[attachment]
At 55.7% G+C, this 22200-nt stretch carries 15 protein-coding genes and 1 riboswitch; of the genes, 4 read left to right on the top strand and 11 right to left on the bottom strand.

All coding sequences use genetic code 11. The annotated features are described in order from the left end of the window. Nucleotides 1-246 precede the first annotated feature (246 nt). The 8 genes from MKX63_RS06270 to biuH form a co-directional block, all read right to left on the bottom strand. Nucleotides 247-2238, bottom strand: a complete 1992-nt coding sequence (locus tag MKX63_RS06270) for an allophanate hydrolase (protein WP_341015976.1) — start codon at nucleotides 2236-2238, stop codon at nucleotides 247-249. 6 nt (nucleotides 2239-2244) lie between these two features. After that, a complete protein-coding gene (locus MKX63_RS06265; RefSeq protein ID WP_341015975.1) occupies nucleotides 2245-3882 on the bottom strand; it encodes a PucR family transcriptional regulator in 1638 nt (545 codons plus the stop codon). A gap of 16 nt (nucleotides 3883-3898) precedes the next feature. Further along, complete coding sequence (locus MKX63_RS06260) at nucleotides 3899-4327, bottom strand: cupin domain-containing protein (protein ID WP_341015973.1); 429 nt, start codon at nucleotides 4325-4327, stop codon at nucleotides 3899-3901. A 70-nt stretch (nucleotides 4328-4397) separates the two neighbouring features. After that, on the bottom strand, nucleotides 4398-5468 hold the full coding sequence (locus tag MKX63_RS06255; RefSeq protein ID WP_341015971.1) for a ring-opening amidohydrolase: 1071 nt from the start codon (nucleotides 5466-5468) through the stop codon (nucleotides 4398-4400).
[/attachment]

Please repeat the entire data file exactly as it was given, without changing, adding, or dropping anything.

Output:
At 55.7% G+C, this 22200-nt stretch carries 15 protein-coding genes and 1 riboswitch; of the genes, 4 read left to right on the top strand and 11 right to left on the bottom strand.

All coding sequences use genetic code 11. The annotated features are described in order from the left end of the window. Nucleotides 1-246 precede the first annotated feature (246 nt). The 8 genes from MKX63_RS06270 to biuH form a co-directional block, all read right to left on the bottom strand. Nucleotides 247-2238, bottom strand: a complete 1992-nt coding sequence (locus tag MKX63_RS06270) for an allophanate hydrolase (protein WP_341015976.1) — start codon at nucleotides 2236-2238, stop codon at nucleotides 247-249. 6 nt (nucleotides 2239-2244) lie between these two features. After that, a complete protein-coding gene (locus MKX63_RS06265; RefSeq protein ID WP_341015975.1) occupies nucleotides 2245-3882 on the bottom strand; it encodes a PucR family transcriptional regulator in 1638 nt (545 codons plus the stop codon). A gap of 16 nt (nucleotides 3883-3898) precedes the next feature. Further along, complete coding sequence (locus MKX63_RS06260) at nucleotides 3899-4327, bottom strand: cupin domain-containing protein (protein ID WP_341015973.1); 429 nt, start codon at nucleotides 4325-4327, stop codon at nucleotides 3899-3901. A 70-nt stretch (nucleotides 4328-4397) separates the two neighbouring features. After that, on the bottom strand, nucleotides 4398-5468 hold the full coding sequence (locus tag MKX63_RS06255; RefSeq protein ID WP_341015971.1) for a ring-opening amidohydrolase: 1071 nt from the start codon (nucleotides 5466-5468) through the stop codon (nucleotides 4398-4400).